GOP didn’t gain votes, but Democrats lost many


Hillary Clinton was not beaten by an upsurge in votes for Donald Trump.  She was beaten because she lost votes, not because Trump gained votes.

I don’t believe the American public is satisfied with either the Democrats or the Republicans.  That’s why we’ve been alternating Democrats and Republicans in power for the past 30 or 40 years.

We keep giving one party, then the other, an opportunity to prove its leaders can achieve peace and prosperity and, again and again, they fail the test.

As these charts indicate, Hillary Clinton’s loss in the Presidential election was caused by voters turning away from her, not the popularity of Donald Trump.   The charts below show that in every demographic category except “people of color,” the “other / no vote” voters outnumbered Democrats or Republicans.   And even support by “people of color” for Democrats dropped sharply.

Election 2016byrace1-1




In comparing the charts above and below, keep in mind the difference between percentages of the vote and total number of votes, and the differences between the percentage of a group’s voters versus the group’s total population.


In a close election, minor things can tip the balance.   But the question for the Clinton campaign is why the falloff in support from groups that historically have supported Democratic candidates—including women.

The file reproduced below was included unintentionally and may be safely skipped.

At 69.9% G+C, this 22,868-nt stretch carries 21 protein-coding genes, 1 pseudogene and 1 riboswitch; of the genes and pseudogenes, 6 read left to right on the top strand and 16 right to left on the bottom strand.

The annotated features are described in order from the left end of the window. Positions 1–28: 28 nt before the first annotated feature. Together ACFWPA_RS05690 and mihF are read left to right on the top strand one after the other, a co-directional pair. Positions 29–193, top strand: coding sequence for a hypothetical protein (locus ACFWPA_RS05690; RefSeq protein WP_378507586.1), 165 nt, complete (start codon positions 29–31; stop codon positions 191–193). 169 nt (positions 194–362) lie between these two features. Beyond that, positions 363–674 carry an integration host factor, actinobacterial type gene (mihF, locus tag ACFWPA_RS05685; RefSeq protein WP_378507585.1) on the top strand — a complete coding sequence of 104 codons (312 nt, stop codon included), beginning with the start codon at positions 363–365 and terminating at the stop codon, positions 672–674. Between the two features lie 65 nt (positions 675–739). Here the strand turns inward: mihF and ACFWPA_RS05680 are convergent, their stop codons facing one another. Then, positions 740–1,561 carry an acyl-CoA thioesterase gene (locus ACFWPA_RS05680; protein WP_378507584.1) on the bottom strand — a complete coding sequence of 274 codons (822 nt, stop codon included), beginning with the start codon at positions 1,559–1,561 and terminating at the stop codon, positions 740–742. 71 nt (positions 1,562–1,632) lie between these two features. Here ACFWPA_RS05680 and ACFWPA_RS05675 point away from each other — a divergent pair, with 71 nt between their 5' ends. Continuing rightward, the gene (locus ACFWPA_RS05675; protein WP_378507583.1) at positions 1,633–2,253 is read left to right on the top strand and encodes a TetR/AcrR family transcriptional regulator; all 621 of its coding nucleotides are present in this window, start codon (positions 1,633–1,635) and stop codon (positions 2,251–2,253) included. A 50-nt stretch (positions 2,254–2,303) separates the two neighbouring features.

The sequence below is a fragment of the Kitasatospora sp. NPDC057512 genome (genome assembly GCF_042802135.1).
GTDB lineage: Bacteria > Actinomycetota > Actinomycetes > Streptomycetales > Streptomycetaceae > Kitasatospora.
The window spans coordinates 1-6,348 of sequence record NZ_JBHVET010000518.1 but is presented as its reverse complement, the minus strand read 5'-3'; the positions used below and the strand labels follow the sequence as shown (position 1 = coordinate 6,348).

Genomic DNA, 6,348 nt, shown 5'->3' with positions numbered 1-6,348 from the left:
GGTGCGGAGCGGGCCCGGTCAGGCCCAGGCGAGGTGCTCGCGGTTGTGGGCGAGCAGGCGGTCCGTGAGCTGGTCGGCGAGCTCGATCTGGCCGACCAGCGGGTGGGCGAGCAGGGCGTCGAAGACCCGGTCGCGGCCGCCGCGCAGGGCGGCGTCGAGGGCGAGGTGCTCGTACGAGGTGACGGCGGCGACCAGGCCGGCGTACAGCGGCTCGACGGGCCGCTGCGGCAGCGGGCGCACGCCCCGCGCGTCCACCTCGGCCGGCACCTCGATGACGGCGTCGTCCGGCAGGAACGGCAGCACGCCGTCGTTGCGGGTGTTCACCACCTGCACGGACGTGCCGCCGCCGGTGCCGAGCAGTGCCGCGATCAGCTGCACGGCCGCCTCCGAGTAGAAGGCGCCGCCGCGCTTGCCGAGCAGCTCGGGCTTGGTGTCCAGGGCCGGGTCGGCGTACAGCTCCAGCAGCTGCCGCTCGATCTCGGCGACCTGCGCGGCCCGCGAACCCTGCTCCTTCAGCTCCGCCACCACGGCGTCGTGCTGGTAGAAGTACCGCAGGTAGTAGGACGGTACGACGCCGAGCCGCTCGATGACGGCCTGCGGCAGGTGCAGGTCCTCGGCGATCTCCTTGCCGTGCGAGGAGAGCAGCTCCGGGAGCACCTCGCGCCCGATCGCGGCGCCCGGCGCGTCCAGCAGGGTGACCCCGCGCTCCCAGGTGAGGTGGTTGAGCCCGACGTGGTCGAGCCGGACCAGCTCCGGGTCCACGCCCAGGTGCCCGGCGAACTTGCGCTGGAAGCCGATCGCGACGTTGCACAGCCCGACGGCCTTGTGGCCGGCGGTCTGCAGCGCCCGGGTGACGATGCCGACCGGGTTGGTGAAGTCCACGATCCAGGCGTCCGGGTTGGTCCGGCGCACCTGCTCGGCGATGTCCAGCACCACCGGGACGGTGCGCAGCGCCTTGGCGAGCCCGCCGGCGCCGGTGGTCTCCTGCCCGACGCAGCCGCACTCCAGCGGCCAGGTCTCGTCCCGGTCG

The one thing the charts don’t show is how much the falling off in Democratic support is due to voter suppression.   For what it’s worth, I think voter suppression can decide a close election, but it doesn’t explain the big drop in votes for Hillary Clinton and the Democrats compared to 2012.   She lost ground—in some cases a little, in some a lot—among every demographic group.


2016 was the apathy election by Carl Bejier.

The myth of the reactionary white working class by Eric London for the World Socialist Web Site.

The 114,000 votes that cost Hillary Clinton the election by Patrick Scott for The Telegraph.


Charts & maps via WSWS, Carl Bejier, Kevin Drum, Ian Welsh.


Note:   I made many minor revisions yesterday and today for the sake of clarity [11/15/2016]

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One Response to “GOP didn’t gain votes, but Democrats lost many”

  1. Lee Ingram (@LeeIngram56) Says:

    The typical stats do not look deep enough into why the democratic party (which I belong to) lost ground in this election. The popular vote provides some clues. The less populated areas provide large amounts of food and material support to the most populated cities in the USA and all over the world. Many of these populated cities do well enough just to sustain city bureaucracy, and infrastructure. Most of these cities are long on high tech jobs and finance, but short in life producing staples, such as food/material. All folks from all political groups that were not part of these large population areas felt left behind. This is why my party lost this election. The democratic message over the years has been to take from the rich and give to the poor. This Robin Hood approach has not been successful, then or now (despite folklore that it did). This is not a racial, gender, or ethnic problem, but rather a class problem. Food and materials will always be needed, and our democratic party needs to include the less populous areas in any future movement to gain back the confidence of the democratic base.


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